Mathematics Stack Exchange is a question and answer site for people studying math at any level and professionals in related fields. Join them; it only takes a minute:

Sign up
Here's how it works:
  1. Anybody can ask a question
  2. Anybody can answer
  3. The best answers are voted up and rise to the top

Let $y = f(x) = \sqrt{2x + 1}$ for $x \geq -1/2$. Then, $f$ is injective on its domain and therefore its inverse is well-defined. To find the inverse, we simply invoke the necessary algebraic operations to solve for $x$ and determine that

$$ x = \frac{y^2 -1}{2} $$

and therefore

$$ f^{-1}(y) = \frac{y^2 -1}{2} $$

Now, I realize the name of the indeterminate has no effect on the validity of the expression but in every elementary text I see, the inverse is written instead as $$ f^{-1}(x) = \frac{x^2 -1}{2} $$ which is really counterintuitive. If our original function maps from the "x-axis" to the "y-axis" then it makes sense that the inverse would map from the "y-axis" to the "x-axis", not conversely.

So my question is, Is there a reason why most texts choose the latter representation instead of the former or is it just a convention that is followed without any apparent justification?

share|cite|improve this question
There is a strong geometric flavour here. For arbitrary functions from one set to another, that flavour may be muted or missing. Also, $f^{-1}$ is a function like any other, it should not be forever tied to its origins. For example, $\ln$ is the inverse of $\exp$. If we insisted on writing $\ln y$, how would we deal with the curve $y=\ln x$? – André Nicolas Jul 7 '11 at 22:05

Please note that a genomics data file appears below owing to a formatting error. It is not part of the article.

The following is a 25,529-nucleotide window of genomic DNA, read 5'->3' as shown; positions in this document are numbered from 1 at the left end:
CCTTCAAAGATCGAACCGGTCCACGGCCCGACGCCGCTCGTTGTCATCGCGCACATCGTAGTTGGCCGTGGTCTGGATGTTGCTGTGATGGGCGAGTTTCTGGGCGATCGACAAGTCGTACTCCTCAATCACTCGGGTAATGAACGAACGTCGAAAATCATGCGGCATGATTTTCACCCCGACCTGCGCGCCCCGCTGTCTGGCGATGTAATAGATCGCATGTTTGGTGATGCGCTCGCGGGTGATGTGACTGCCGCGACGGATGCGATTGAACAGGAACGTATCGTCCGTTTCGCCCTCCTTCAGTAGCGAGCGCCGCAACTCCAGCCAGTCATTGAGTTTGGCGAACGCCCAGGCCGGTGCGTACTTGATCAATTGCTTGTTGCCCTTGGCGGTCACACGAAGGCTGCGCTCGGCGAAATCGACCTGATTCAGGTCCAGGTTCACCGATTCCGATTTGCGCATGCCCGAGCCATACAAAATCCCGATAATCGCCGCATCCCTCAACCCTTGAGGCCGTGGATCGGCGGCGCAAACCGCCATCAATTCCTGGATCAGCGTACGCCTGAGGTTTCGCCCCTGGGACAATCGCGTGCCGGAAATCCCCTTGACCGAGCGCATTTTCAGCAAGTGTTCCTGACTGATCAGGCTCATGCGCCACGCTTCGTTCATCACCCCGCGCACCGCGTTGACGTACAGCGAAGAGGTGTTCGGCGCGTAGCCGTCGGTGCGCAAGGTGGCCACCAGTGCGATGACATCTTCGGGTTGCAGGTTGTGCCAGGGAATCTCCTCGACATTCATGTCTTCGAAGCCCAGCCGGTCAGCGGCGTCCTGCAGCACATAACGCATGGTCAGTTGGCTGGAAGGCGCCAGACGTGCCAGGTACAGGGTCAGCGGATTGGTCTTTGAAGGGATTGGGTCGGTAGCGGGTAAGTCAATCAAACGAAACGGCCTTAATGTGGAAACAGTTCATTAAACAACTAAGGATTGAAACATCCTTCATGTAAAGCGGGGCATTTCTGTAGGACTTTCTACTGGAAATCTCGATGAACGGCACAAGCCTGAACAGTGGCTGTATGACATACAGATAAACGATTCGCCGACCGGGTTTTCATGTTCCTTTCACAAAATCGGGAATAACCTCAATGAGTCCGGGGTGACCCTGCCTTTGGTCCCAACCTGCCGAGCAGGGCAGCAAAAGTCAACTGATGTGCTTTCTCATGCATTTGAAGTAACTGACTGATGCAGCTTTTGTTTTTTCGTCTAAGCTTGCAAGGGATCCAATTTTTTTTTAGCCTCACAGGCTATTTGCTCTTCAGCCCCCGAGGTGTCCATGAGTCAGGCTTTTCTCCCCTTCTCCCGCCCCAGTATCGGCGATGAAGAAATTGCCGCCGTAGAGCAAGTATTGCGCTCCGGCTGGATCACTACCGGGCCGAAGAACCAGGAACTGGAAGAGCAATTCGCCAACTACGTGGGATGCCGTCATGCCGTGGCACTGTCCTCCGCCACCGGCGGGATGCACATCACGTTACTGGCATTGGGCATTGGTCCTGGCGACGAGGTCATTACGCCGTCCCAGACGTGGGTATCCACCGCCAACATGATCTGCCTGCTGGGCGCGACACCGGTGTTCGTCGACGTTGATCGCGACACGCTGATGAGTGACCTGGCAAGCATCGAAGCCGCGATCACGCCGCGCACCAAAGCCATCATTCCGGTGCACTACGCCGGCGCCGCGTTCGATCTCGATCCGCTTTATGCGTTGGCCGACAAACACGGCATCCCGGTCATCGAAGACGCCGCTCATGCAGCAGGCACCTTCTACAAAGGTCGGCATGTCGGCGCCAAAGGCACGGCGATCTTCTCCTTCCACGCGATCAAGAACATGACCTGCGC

Think about it this way: given two functions $f(x) = \sqrt{2x + 1}, x≥−1/2$ and $g(x) = \frac{X^2 -1}{2}, x≥0$ the choice of which is the forward and which is the inverse is arbitrary. They are inverses of each other. We therefore use $x$ as the argument for both. – Tpofofn Jul 7 '11 at 22:29
I don't understand the downvote to the question. It is a genuine question, well written and future students might have the same question. – Aryabhata Jul 7 '11 at 22:29
When this is taught in practice there is a convention that many people use to teach it as "switch x and y and solve for x". I think that's because students are "used to" solving for x and telling them to solve for y may seem counterintuitive. So it may just alleviate questions like: "Why are we solving for y here when we usually solve for x?" – tomcuchta Jul 7 '11 at 22:40
Mathematics is invariant under permutations of the alphabet – Thomas Rot Jul 8 '11 at 0:29
up vote 4 down vote accepted

First, the former representation is also commonly used; see, for example, Wikipedia's table here. The justification for the latter representation, however, is simply that functions are usually written in terms of $x$; see here for a concrete example.

share|cite|improve this answer

As long as you are considering $f$ and $f^{-1}$ at the same time, e.g. when discussing the continuity of $f^{-1}$ or deriving a formula for the derivative of $f^{-1}$ you should definitely keep $y$ as name for the independent variable of $f^{-1}$. But when you start discussing $f^{-1}$, say $\log$, in its own right then it might be helpful to consider it as a function of a ${\it new}\ $ horizontally scaled variable $x$.

share|cite|improve this answer

Your Answer


By posting your answer, you agree to the privacy policy and terms of service.

Not the answer you're looking for? Browse other questions tagged or ask your own question.